Lactobacillus plantarum 299v failed to provide significant improvements in abdominal pain, bloating, or quality of life when compared to placebo in a randomized trial with 81 adults over an 8 week period.239
Probiotics Lactobacillus, Bifidobacterium, Escherichia, and Streptococcus (alone or in combination) were evaluated in a review of 37 randomized trials. Priobiotics were associated with fewer global symptoms, abdominal pain, bloating, and flatulence when compared to placebo. There were no differences found in urgency-related symptoms. Although probiotic therapy appears effective, the right combination of strains remains unknown.238
Use of probiotics during pregnancy and after childbirth may reduce risk of childhood eczema. In a very large, long-term, double-blind study, 1,223 pregnant women were given either placebo or a probiotic mixture (containing Lactobacilli and Bifidobacteria) beginning 2-4 weeks before delivery.125 Their newborn children then received either probiotics or placebo for six months. The results showed that the probiotics mixture markedly reduced the incidence of eczema (though not of other allergic diseases). However, in a follow-up to this study, researchers found that the probiotic supplementation was not associated with reduced eczema in children followed through age 5. The probiotics also had no effect on allergic rhinitis or asthma.193
Another study also yielded marginal results,139 and a third study involving only lactobacillus found no benefit at all for the prevention of eczema. This latter study actually demonstrated a modestly increased the risk of wheezing bronchitis in infants who took the probiotic.168 But, some probiotics combined with prebiotics may help to reduce wheezing in infants with eczema. For example, Bifidobacterium breve and a galacto-/fructo-oligosaccharide mixture (Immunofortis) showed benefit in one randomized study involving 90 infants.206
Bifidobacterium longum and Lactobacillus rhamnosus supplementation did not reduce incidence of eczema atopic dermatitis or allergic sensitization at 12 months among Asian infants at risk of allergic diseases.196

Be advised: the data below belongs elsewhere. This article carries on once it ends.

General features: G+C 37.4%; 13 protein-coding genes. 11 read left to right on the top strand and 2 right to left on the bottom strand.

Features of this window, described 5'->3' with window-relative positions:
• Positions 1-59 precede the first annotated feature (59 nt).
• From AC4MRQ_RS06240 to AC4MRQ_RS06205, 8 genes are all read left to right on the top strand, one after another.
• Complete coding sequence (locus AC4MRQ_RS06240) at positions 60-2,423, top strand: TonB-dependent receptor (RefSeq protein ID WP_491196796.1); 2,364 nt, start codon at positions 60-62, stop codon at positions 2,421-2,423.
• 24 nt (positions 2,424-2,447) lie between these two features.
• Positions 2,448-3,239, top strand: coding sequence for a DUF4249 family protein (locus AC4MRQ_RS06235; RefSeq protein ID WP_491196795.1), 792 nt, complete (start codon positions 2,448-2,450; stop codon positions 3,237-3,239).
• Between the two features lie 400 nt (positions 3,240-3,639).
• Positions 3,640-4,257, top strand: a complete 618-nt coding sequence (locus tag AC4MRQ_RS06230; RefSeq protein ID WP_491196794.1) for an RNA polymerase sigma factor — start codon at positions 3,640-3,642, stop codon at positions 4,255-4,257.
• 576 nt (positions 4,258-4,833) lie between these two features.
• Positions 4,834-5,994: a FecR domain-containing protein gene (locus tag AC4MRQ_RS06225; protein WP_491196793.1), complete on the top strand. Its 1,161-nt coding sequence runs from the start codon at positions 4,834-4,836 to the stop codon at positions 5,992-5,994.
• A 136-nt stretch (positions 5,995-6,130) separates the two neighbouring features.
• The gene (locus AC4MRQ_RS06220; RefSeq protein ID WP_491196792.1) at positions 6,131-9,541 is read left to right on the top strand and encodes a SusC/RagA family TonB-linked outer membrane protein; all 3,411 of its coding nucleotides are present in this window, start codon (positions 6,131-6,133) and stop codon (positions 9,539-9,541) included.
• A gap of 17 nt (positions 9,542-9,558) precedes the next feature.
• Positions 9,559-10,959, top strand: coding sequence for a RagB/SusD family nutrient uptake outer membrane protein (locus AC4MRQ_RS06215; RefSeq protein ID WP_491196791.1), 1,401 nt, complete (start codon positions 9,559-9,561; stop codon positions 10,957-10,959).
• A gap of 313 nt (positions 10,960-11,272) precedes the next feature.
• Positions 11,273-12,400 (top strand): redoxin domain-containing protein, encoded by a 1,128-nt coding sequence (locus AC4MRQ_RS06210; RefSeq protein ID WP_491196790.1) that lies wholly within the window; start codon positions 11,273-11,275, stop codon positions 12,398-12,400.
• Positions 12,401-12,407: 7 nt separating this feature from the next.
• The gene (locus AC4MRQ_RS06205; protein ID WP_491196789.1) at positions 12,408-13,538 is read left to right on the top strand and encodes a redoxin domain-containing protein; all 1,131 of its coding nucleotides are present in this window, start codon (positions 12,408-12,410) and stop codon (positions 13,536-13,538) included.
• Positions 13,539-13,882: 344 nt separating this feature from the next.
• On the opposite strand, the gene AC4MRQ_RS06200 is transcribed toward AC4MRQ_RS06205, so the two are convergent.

Researchers in another study concluded that not all probiotics are created equal. In this placebo-controlled study involving pregnant women and their infants, Lactobacillus rhamnosus reduced the incidence of eczema in the children, but a strain of Bifidobacterium animalis did not.186
Lactobacillus plantarum was effective in reducing the severity of eczema symptoms. The randomized trial included 118 children aged 1-13 years with eczema comparing L. plantarum to placebo for 12 weeks.227
According to some but not all studies, infants who already have eczema may benefit from probiotics.30,51,52,77,120-121,128,154,166 However, a careful review of 12 studies involving a total of 781 children found no convincing evidence that probiotics can effectively treat eczema in this age group.191
If probiotics are beneficial for childhood eczema, they are probably more effective at preventing the condition rather than treating it. A carefully conducted review of numerous studies cautiously concluded that probiotics may help reduce the risk of eczema in infants and children, particularly those at high risk.154 And two subsequent reviews found that probiotics were more effective at preventing childhood eczema, particularly when given both to mother (before birth) and infant.166,173
A number of studies suggest that various probiotics can enhance immune function. One 12-week, double-blind, placebo-controlled trial evaluated 25 healthy elderly people, half of whom were given milk containing a particular strain of Bifidobacterium lactis, the others milk alone.42 The results showed various changes in immune parameters which the researchers took as possibly indicating improved immune function. Another double-blind, placebo-controlled study of 50 people using B. lactis had similar results.41
A 7-month, double-blind, placebo-controlled study of 571 children in daycare centers in Finland found that use of milk fortified with Lactobacillus GG reduced the number and severity of respiratory infections.43 In another controlled trial, probiotics ( Lactobacillus rhamnosus GG and Bifidobacterium lactis Bb-12) given daily to infants in their formula significantly reduced the risk of acute otitis media and recurrent respiratory infections during the first year of life compared to placebo.192
Benefits were seen in three other large studies, in which probiotics combined with multivitamins and minerals helped prevent colds (or reduce their duration and severity) in adults.122-124 However, a smaller and shorter study failed to find any effect on respiratory infections.81 Similarly, Lactobacillus fermentum given to 20 healthy elite distance runners over a 4-month period during winter training was significantly more effective at reducing the number and severity of respiratory symptoms compared with a placebo.164